Fetal complete atrioventricular block

Last revised by Rohit Sharma on 26 Oct 2023

Fetal congenital complete heart block (CAVB) is a rare cardiac conduction abnormality that is associated with high morbidity and mortality. It is considered the commonest of fetal bradyarrhymias.

The estimated prevalence of complete heart block in newborns is at ~1 in 20,000.

It results from either anatomic or electric discontinuity in the conducting tissues connecting the atria and ventricles. Congenital heart block is often classified into cases with cardiac structural abnormalities (often complex) and those with structurally normal hearts.

The etiology of congenital heart block when the heart is structurally normal is most often a fetal autoinflammatory response, caused by the binding of antibodies to the fetal cardiac conduction system.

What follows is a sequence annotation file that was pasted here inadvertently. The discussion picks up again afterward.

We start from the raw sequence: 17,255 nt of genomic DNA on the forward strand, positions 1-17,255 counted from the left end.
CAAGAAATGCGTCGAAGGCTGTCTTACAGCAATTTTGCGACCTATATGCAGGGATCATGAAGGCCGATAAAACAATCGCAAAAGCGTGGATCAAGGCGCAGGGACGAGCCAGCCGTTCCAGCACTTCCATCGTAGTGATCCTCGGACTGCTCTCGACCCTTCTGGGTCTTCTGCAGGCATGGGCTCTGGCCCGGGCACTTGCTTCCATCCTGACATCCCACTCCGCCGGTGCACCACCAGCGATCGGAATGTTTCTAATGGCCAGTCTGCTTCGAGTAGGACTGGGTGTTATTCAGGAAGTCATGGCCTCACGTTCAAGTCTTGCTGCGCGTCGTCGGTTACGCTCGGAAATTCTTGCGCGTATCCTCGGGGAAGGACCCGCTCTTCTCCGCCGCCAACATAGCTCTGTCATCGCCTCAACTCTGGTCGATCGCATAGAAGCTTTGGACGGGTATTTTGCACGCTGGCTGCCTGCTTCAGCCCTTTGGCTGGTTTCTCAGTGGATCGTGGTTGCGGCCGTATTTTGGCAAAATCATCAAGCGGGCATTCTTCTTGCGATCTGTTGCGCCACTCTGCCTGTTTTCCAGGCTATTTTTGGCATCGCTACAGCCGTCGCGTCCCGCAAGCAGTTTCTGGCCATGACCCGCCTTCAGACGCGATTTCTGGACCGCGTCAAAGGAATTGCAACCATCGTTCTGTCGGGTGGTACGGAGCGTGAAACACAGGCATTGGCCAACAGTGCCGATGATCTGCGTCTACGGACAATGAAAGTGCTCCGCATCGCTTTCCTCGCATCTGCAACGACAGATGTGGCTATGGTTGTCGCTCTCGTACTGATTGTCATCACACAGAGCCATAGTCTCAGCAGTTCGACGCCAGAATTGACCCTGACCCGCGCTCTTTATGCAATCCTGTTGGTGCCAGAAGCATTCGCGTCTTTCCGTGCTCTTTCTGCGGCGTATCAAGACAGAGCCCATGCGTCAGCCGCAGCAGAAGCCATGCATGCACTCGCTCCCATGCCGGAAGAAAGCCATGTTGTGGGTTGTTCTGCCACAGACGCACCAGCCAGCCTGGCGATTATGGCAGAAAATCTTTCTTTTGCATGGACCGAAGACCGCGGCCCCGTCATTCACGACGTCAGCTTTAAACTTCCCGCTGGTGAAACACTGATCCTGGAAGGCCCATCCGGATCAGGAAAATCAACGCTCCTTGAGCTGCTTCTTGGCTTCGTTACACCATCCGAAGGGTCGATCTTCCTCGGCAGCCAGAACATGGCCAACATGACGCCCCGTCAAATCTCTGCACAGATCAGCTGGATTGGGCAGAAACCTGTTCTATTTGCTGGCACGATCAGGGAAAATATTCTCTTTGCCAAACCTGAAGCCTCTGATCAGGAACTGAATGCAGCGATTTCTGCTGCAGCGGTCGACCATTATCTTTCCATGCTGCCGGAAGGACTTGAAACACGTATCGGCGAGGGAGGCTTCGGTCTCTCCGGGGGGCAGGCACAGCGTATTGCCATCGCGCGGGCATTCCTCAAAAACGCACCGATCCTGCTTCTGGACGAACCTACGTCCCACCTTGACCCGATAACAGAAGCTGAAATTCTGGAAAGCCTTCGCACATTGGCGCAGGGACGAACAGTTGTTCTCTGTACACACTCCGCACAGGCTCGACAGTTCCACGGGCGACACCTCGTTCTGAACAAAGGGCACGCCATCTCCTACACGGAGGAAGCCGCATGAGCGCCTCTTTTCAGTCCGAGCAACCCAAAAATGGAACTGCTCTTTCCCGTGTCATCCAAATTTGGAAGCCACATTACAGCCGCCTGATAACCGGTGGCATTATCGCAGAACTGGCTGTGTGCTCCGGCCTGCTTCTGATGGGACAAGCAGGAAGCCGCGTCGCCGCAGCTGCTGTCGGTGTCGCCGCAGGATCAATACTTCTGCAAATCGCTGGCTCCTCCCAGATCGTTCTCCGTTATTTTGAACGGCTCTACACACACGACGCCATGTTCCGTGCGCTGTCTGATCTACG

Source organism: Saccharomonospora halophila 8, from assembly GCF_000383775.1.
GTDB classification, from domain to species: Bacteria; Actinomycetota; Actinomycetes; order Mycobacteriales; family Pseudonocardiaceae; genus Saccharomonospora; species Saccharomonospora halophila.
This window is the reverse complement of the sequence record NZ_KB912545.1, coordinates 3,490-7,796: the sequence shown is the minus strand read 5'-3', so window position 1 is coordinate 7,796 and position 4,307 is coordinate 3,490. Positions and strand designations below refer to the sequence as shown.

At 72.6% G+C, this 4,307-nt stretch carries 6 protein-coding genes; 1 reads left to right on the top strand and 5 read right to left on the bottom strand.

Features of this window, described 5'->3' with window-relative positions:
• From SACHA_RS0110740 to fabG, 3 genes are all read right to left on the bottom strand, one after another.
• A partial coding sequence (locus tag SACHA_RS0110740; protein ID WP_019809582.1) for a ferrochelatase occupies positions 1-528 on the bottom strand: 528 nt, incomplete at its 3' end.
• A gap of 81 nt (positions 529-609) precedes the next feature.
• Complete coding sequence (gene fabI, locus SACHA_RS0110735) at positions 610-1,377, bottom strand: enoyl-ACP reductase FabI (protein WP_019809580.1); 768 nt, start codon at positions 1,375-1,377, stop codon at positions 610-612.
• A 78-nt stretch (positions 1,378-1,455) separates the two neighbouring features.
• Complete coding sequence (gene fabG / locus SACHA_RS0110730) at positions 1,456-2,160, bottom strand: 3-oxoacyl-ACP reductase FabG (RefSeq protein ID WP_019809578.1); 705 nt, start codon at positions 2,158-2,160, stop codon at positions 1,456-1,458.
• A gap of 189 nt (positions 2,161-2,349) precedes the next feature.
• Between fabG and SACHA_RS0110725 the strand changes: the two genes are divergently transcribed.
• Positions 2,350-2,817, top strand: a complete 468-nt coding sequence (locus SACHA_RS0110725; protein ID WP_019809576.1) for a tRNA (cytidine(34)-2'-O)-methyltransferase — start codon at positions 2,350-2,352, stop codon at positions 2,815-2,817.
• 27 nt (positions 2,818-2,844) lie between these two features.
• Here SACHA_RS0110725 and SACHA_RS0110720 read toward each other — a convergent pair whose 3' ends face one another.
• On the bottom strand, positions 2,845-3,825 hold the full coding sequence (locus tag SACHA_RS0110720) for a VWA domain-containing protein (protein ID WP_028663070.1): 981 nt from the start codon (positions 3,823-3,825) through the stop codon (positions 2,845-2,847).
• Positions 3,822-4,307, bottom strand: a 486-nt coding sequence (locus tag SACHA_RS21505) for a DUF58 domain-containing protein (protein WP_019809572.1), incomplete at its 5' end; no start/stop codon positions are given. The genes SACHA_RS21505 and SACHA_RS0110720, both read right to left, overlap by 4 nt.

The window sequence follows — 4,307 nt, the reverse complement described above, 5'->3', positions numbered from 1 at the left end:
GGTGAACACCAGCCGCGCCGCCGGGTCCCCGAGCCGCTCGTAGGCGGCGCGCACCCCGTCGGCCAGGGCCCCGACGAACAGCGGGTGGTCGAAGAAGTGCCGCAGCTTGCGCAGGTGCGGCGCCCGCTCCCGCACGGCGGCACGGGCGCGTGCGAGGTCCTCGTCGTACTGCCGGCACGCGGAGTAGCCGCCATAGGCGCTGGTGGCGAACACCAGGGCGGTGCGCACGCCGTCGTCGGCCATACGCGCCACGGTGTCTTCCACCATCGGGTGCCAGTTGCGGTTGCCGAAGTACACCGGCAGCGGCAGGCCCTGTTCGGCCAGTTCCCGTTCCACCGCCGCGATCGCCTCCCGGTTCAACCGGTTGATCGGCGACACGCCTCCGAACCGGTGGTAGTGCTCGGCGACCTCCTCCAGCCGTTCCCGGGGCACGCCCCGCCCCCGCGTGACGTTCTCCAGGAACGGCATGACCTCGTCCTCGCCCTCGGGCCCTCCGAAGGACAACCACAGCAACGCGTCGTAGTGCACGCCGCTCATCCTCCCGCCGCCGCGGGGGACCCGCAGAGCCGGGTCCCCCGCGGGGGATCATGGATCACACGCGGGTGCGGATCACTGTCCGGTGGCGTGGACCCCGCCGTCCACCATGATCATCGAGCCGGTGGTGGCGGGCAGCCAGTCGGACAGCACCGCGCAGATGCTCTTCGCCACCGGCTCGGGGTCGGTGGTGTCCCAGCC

On M mode ultrasound the atrial impulses can be seen in their own rate none of which are transmitted to the ventricles. The ventricular rates are often very slow at ~40-70 bpm.

The prognosis of complete heart block is worsened by the presence of hydrops, a ventricular rate of <55 bpm, and an associated cardiac anomaly.

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